I am looking for advice please about using OpenMP (or any other parallelisation method) in Intel Fortran to read a large set of binary files.
I am working on a project where I typically need to read data from several 100 files and store it in a 2-dimensional array. The files are binary and typically contain 5000 (x, y) data points. Reading this data consumes 80% of the clock time when running the associated software.
My question is this: is there any value in parallelising the loop that reads these files?
There should be some value in parallelising file read to the extent of keeping multiple CPUs busy. This probably requires a parallel file system to be useful. Normally, parallel FS is a cluster computing facility, used only to the extent of each process accessing a separate file, not within an OpenMP process,
I am going to guess that CPU cycles are not the big factor here and that parallelizing may not help. Consider instead using the Fortran support for asynchronous I/O. You can start several unformatted reads in parallel and wait for them to finish. It's also possible you are throttled by disk I/O rates, in which case any form of parallelization is likely to make things worse.
Look also at setting a larger BLOCKSIZE when you open the file - this may help a lot.
If the input files are located on a single rotating hard disk, each file can be read in one Seek, Rotational Latency, read of 20KB or 40KB (about 1 rotation) depending on real(4) or real(8). This assumes size(array) == 5000 and not array dimensioned as (5000,5000). For 7200 RPM HD (~7ms for seek + ~5ms rotational latency + ~9ms read) * #files. This assumes the files are contiguous and nothing else on the system is thrashing the disk, and your I/O buffer is large enough to perform the entire read.
If you were to read these files piecemeal (small buffer, and concurrently), say with 1KB buffer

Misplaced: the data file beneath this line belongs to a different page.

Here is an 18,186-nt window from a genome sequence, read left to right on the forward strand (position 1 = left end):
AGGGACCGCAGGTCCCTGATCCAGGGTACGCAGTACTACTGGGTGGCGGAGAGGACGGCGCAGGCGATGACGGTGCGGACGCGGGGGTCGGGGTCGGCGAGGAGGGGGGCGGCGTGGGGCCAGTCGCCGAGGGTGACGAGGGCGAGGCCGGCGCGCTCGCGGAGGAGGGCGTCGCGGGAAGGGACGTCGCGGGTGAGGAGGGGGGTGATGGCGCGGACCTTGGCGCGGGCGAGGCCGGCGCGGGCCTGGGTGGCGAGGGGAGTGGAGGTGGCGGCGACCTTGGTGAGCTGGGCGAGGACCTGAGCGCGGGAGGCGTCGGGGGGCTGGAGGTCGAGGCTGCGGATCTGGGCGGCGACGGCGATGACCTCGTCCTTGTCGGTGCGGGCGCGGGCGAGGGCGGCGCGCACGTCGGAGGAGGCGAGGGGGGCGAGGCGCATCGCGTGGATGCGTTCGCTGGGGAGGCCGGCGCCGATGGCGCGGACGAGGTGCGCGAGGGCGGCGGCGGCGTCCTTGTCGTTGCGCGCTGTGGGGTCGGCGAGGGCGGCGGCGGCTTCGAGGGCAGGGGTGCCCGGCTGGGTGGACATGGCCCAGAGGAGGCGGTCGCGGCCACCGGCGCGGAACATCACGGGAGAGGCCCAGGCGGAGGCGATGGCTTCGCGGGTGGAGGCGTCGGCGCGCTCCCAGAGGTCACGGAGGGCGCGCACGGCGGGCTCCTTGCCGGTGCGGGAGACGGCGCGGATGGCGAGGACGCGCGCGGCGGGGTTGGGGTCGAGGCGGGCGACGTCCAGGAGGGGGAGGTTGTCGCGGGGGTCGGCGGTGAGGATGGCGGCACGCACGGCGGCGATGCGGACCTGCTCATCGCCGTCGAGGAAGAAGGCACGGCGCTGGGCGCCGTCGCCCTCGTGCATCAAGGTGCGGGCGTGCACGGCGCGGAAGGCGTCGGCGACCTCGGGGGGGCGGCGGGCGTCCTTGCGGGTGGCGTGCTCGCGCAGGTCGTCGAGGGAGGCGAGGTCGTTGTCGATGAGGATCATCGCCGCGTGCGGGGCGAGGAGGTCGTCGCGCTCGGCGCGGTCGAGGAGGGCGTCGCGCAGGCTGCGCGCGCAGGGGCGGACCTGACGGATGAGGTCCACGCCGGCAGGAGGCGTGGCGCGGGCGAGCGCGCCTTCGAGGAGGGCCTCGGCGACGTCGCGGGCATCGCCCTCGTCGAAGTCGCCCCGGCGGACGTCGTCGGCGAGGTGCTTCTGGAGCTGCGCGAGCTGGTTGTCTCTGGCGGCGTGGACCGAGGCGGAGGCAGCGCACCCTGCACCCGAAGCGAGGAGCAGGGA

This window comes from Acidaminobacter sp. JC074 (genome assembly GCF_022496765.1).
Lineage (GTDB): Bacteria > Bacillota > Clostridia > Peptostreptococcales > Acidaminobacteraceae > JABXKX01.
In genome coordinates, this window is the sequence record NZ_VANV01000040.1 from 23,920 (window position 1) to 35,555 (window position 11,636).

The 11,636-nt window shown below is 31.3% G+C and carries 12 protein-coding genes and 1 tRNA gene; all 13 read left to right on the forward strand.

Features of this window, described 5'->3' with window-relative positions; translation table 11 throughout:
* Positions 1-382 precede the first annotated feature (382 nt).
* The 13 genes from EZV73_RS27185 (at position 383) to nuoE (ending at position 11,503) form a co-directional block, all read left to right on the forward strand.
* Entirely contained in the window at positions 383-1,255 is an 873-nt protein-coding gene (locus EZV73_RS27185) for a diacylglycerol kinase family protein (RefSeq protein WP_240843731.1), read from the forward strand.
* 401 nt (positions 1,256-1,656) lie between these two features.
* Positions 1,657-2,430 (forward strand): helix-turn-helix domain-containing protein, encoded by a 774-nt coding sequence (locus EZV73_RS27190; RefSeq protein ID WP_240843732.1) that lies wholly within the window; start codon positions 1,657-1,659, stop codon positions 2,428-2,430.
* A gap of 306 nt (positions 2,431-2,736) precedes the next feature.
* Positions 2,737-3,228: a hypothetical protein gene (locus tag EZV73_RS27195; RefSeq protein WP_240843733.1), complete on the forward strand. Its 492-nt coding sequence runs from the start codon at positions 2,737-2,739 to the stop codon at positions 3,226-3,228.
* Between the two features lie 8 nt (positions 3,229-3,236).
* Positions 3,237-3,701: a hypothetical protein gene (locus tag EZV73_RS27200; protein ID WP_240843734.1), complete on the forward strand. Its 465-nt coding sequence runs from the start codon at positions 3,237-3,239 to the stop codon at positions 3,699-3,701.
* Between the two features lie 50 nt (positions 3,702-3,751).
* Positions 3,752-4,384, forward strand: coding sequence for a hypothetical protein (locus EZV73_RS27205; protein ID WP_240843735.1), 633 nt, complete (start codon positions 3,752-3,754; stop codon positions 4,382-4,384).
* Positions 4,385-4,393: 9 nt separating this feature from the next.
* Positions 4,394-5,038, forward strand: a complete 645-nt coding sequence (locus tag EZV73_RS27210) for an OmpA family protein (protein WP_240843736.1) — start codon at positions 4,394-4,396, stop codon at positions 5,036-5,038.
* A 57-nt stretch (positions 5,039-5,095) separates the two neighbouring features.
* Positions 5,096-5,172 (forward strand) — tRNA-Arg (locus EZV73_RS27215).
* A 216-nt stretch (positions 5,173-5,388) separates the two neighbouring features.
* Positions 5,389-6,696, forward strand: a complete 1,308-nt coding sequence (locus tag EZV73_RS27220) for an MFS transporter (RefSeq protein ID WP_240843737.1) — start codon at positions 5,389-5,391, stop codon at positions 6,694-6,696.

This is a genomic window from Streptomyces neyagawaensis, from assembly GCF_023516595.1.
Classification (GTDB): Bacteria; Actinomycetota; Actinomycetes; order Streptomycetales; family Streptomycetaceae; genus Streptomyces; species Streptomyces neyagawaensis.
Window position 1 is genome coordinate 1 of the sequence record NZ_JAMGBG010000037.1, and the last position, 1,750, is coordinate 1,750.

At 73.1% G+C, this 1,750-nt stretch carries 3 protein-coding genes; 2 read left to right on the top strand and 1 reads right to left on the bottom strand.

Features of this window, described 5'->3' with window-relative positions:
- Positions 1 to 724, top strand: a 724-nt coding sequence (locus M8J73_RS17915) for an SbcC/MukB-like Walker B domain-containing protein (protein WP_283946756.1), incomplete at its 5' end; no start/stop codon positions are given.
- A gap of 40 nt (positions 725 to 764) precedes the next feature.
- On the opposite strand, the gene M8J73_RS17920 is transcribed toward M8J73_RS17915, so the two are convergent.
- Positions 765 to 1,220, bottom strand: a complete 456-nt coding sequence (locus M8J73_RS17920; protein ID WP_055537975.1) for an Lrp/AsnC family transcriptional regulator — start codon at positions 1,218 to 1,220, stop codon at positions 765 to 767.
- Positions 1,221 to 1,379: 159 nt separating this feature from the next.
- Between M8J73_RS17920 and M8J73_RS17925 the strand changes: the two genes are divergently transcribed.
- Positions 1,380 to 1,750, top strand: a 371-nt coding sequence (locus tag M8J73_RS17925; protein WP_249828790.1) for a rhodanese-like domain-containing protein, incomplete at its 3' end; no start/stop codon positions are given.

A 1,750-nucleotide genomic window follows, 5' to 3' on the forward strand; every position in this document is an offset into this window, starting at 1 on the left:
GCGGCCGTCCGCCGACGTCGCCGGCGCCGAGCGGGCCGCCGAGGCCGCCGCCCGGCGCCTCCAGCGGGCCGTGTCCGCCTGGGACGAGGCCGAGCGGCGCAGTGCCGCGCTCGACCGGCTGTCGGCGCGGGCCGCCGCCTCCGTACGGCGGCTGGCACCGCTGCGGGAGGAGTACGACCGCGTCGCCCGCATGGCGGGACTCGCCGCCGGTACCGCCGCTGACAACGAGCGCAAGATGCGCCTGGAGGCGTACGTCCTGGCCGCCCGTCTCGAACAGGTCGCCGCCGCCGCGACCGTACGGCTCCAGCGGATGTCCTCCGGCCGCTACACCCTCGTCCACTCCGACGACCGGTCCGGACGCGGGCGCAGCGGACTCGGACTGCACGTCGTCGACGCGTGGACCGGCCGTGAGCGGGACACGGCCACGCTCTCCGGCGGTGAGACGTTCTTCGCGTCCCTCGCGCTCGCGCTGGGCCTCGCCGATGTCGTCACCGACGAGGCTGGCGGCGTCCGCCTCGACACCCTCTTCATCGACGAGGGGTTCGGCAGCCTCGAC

(20KB / 1KB) * (~7ms for seek + ~5ms rotational latency + ~9ms read) * #files (or 40KB / 1KB for real(8))
If your files are located on a solid state disk, then the seek and rotational latencies are eliminated and the read time may be reduced depending on the transfer rate of the SSD.
Try the BLOCKSIZE setting as Steve suggests first.
If not satisfactory, then with large block size, try parallel with 2, then 3, then 4, ... threads until you find the best performing number of threads. Note, for rotating HD, depending on where the files are located on the HD, there may be a preferential reading order.
1. Go to Best Buy
2. Ask for a Evo SSD
3. Spend the money
4. Install on computer with Samsung HD copy
5. Will make it faster
6. Unless you already have an SSD - in which case are you reflecting any of the data to the screen, you have 7 million points by the sound of it , but they should read quickly- 10 million integers from an SSD is read in 7 seconds, but write is 44 seconds - numbers average value is 5 million
The software I am developing here will end up as a commercial product run on computers ranging fom state-of-the-art workstations to creaky XP machines in a cement factory, so I have to find a general solution to the issues.
Thank you all for yuor comments and have a good 2019.
Be aware that having your application deployed on XP requires additional steps on your part. See https://software.intel.com/en-us/articles/linking-applications-using-visual-studio-2012-to-run-on-windows-xp
You say that the files are binary and contain 5000 (x, y) data points.
If we assume that each data point uses about 16 bytes (2 x 8 bytes), 5000 data points could be 5,000 x 16 bytes = 80 kilobytes of info.
If there are 100 files, this would imply about 8.0 Megabytes of info.
This would take about 0.2 seconds to read plus the time to open 100 files, assuming they are stored on a local drive.
This is a very small amount of information, so it is surprising that a parallel solution would be required.
A better solution could be to merge the 100 files into 1 file so that the file opening process could be reduced, or move the files to a local faster drive if the remote drive is the problem.
Another possible issue could be how often the files are opened and read. Are you repeating the reading process?
If you initially read all the files and store this information in memory (or a single file), then process the point information from the in-memory data set, this could improve the performance.
There are other possible time delays, (such as "read (lu,*) ((array(j,i),i=1,2),j=1,num_points)" rather than "read (lu,*) ((array(i,j),i=1,2),j=1,num_points)" ) but essentially, the delays for reading the files does not appear to be the main reason for poor performance.
The slow performance problem as described does not appear to be due to file reading so you need to look at other possibilities.
This is for Dr Fortran
In a posting on this topic you refer to https://software.intel.com/en-us/articles/linking-applications-using-vis...
I now need to consider an XP operating system (sigh!), and I can't find this reference. I would appreciate your help.